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What to Do If You’ve Been Tricked by a Diploma Mill

5 Steps to Moving On

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Diploma mills are known for using aggressive, unethical recruiting techniques to sign up unsuspecting students. If you enrolled in an online school you thought was legitimate, only to find out later that you gave your tuition money to a diploma mill, you are certainly justified in feeling frustrated. You may not be able to get back all of the time or money you invested in this so-called school. But, don’t give up without a fight. This article will show you how to handle the situation.

1. Figure out the scam. In order to deal with your predicament, you need to understand the law regarding diploma mill schools. In most cases, simply running a diploma mill “school” is not illegal. However, schools that recruit students with false advertising or make false promises regarding financial aid and accreditation may be on legally shaky ground. To find out whether or not your school is accredited by a federally recognized agency, take check with the U.S. Department of Education database. Schools that are not listed on this website cannot offer federal financial aid to students and have a higher likelihood of being diploma mill scams. However, it is important to note that not all unaccredited schools are diploma mills. Some schools may be new or may choose to remain unaccredited while still seeking to provide a quality education to their students.

2. Ask for your money back. Once you’ve figured out how your diploma mill program operates, it’s time to seek recourse. Start by calling the school, explaining your situation, and asking for your tuition money and enrollment fees to be returned. When the school denies your request (which it probably will), follow up with a registered letter explaining any deception or false advertising you encountered and asking, again, for your money to be returned. If you have invested a significant amount, you may wish to consult an attorney about your options. Laws vary from state to state and there’s a chance that your state has passed stricter-than-average legislation restricting how these schools can operate.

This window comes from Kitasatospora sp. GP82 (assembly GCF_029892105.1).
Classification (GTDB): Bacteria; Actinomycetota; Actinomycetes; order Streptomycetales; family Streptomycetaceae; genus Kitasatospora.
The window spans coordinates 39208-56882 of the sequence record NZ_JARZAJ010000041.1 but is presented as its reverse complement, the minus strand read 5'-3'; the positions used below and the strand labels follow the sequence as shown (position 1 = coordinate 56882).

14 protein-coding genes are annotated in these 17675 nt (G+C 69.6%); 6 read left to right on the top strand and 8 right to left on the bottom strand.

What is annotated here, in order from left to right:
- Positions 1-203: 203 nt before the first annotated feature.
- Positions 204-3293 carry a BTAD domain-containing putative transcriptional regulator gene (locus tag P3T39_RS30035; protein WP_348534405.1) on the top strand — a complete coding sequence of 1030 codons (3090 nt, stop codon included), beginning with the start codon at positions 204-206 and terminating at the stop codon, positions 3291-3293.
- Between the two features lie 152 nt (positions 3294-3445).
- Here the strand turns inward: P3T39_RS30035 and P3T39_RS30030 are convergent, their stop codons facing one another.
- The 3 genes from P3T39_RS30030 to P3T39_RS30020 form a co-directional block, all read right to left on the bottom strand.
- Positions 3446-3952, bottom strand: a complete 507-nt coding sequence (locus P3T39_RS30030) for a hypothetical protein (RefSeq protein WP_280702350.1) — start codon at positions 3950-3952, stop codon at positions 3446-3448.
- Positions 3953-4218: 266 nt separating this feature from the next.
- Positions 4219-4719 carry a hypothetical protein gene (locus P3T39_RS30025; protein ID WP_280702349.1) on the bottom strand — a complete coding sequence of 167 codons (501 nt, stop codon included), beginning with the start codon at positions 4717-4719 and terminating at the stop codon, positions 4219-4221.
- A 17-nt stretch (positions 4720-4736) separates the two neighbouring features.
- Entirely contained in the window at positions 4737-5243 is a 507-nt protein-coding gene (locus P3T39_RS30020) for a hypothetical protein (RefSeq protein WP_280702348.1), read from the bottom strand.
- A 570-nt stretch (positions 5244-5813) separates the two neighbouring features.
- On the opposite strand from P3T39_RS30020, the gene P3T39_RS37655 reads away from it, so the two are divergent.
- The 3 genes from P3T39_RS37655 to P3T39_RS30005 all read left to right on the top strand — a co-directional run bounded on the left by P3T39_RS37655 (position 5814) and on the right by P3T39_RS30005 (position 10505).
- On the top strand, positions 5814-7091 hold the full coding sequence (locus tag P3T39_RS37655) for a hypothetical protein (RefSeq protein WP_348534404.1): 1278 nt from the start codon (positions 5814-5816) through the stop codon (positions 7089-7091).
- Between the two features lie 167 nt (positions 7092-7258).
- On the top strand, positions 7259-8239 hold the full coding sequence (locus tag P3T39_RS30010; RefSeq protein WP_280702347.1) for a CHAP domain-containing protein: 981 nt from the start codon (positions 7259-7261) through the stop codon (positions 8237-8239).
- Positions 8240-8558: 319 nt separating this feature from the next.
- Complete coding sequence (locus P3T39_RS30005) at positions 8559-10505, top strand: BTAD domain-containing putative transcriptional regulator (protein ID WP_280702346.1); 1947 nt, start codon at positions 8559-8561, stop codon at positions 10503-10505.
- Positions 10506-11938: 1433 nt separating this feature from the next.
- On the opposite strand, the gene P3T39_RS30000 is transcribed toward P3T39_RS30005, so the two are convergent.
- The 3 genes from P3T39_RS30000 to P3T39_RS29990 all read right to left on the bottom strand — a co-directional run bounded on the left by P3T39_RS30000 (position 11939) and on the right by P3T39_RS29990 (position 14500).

3. Report the diploma mill to the Better Business Bureau. Reporting your issue probably won’t benefit you, but it may save other potential students from making the same mistake. By using the Better Business Bureau’s online system, it’s easy to report the problems you encountered with a diploma mill. Be as detailed as possible, outlining any intentional deception and the schools’ response to your request for a refund.

4. Report the diploma mill to your state’s Attorneys General Office. Unless you have an exceptional case, suing the diploma mill or seeking criminal charges is unlikely to work. However, by making an official report to your state’s Attorneys General Office, you’ll create a record that may later be used to prosecute egregious diploma mill businesses. As more disgruntled students make their complaints to the office, state prosecutors will begin to take notice and may very well launch an investigation into the offending diploma mills.

5. Find a reputable online college. Once you’ve done your best to recoup your investment in the diploma mill, start thinking about continuing your education at a reputable school. Don’t let your bad experience sour your idea of online learning as a whole. Many online colleges offer accredited programs that are honest with students and offer a quality education. You may not be able to complete your degree as soon as you had hoped, but learning through a real school will be worth the time and money. Keep in mind that your degree from an accredited online college will be accepted by other schools and employers throughout your life. Meanwhile, a degree from a diploma mill will hinder future educational and employment pursuits. In many states, putting a diploma mill degree on a resume is actually illegal. Graduates with degrees from accredited schools don’t have to worry that they’ll be “discovered” and fired by their employers. Instead, they can hold their heads high.
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